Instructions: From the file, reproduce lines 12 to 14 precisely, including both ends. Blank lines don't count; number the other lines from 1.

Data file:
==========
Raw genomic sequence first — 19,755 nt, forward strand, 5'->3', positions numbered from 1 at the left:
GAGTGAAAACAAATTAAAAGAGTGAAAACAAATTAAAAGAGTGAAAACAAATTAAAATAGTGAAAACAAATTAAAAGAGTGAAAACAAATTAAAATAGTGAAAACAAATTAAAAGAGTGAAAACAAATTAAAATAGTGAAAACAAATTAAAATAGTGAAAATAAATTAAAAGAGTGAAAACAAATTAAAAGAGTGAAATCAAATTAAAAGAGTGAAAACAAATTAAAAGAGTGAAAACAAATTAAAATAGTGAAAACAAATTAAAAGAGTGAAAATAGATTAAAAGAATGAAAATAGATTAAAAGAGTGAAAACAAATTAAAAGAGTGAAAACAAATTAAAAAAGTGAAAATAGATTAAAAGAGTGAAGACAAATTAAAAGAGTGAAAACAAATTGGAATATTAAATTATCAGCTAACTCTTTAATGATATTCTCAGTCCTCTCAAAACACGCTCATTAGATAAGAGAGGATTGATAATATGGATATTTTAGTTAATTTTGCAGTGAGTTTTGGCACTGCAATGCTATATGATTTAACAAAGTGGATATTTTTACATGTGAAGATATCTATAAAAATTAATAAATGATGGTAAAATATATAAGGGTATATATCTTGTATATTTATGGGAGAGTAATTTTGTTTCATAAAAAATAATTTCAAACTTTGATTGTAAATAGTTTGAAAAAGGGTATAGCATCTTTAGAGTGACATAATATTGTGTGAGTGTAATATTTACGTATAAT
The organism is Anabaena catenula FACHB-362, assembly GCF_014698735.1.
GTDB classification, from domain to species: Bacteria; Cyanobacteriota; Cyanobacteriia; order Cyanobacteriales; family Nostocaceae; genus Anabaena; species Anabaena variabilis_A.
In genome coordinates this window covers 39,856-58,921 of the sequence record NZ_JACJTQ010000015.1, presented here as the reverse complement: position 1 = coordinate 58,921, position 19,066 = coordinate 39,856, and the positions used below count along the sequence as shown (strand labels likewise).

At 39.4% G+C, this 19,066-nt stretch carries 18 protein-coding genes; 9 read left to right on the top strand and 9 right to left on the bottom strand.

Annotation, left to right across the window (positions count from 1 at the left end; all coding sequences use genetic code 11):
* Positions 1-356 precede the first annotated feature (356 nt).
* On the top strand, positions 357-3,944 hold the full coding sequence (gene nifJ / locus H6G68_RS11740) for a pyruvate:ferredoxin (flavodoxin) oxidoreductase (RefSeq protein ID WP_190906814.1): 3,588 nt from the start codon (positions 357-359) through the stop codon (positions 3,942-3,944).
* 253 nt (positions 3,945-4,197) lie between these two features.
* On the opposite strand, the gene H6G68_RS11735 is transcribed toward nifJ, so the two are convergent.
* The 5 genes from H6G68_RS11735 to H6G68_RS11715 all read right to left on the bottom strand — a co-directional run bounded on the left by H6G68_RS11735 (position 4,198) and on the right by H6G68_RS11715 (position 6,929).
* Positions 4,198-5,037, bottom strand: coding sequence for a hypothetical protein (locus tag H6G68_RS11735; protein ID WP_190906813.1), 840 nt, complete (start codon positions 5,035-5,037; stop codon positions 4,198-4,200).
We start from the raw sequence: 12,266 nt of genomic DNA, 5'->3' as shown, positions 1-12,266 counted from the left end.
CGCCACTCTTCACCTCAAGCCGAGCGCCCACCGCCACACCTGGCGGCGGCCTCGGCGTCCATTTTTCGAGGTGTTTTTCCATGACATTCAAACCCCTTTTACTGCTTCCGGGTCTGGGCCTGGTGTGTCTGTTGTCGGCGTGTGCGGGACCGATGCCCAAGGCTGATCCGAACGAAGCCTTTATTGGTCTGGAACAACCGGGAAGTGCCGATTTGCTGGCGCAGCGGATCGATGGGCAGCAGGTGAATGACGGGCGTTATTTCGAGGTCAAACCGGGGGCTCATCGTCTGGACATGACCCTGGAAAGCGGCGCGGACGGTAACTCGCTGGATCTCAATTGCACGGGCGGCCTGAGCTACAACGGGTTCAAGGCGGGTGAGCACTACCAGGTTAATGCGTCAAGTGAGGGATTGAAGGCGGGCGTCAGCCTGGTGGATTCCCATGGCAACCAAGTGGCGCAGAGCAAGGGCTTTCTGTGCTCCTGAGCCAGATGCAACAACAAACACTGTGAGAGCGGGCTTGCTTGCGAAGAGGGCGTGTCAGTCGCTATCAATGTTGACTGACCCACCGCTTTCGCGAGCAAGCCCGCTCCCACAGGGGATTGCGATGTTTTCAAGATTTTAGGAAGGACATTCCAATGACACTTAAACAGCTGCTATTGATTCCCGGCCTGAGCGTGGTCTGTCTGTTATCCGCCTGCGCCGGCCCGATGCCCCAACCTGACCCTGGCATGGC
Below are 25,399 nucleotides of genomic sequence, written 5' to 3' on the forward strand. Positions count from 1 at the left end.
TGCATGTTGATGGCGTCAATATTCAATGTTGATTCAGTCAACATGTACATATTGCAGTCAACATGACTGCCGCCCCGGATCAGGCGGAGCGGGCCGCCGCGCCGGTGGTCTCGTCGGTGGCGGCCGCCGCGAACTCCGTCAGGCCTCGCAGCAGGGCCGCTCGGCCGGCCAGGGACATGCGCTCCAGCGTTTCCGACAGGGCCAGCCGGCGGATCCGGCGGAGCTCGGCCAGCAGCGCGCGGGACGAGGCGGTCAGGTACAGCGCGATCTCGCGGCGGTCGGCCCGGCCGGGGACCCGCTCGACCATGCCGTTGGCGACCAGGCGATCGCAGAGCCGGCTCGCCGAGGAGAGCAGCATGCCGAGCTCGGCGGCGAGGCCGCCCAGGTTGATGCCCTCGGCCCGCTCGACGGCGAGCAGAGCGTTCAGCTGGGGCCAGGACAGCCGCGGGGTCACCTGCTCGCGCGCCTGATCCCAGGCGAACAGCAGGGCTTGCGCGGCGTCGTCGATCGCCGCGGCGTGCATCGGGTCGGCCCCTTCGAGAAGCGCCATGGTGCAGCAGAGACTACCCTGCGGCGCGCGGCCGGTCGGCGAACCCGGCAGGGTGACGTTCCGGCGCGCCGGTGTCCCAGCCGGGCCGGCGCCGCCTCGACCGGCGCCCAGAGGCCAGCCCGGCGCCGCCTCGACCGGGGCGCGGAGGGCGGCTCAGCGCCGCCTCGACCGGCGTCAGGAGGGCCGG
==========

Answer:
* The 5 genes from H6G68_RS11735 to H6G68_RS11715 all read right to left on the bottom strand — a co-directional run bounded on the left by H6G68_RS11735 (position 4,198) and on the right by H6G68_RS11715 (position 6,929).
* Positions 4,198-5,037, bottom strand: coding sequence for a hypothetical protein (locus tag H6G68_RS11735; protein ID WP_190906813.1), 840 nt, complete (start codon positions 5,035-5,037; stop codon positions 4,198-4,200).
We start from the raw sequence: 12,266 nt of genomic DNA, 5'->3' as shown, positions 1-12,266 counted from the left end.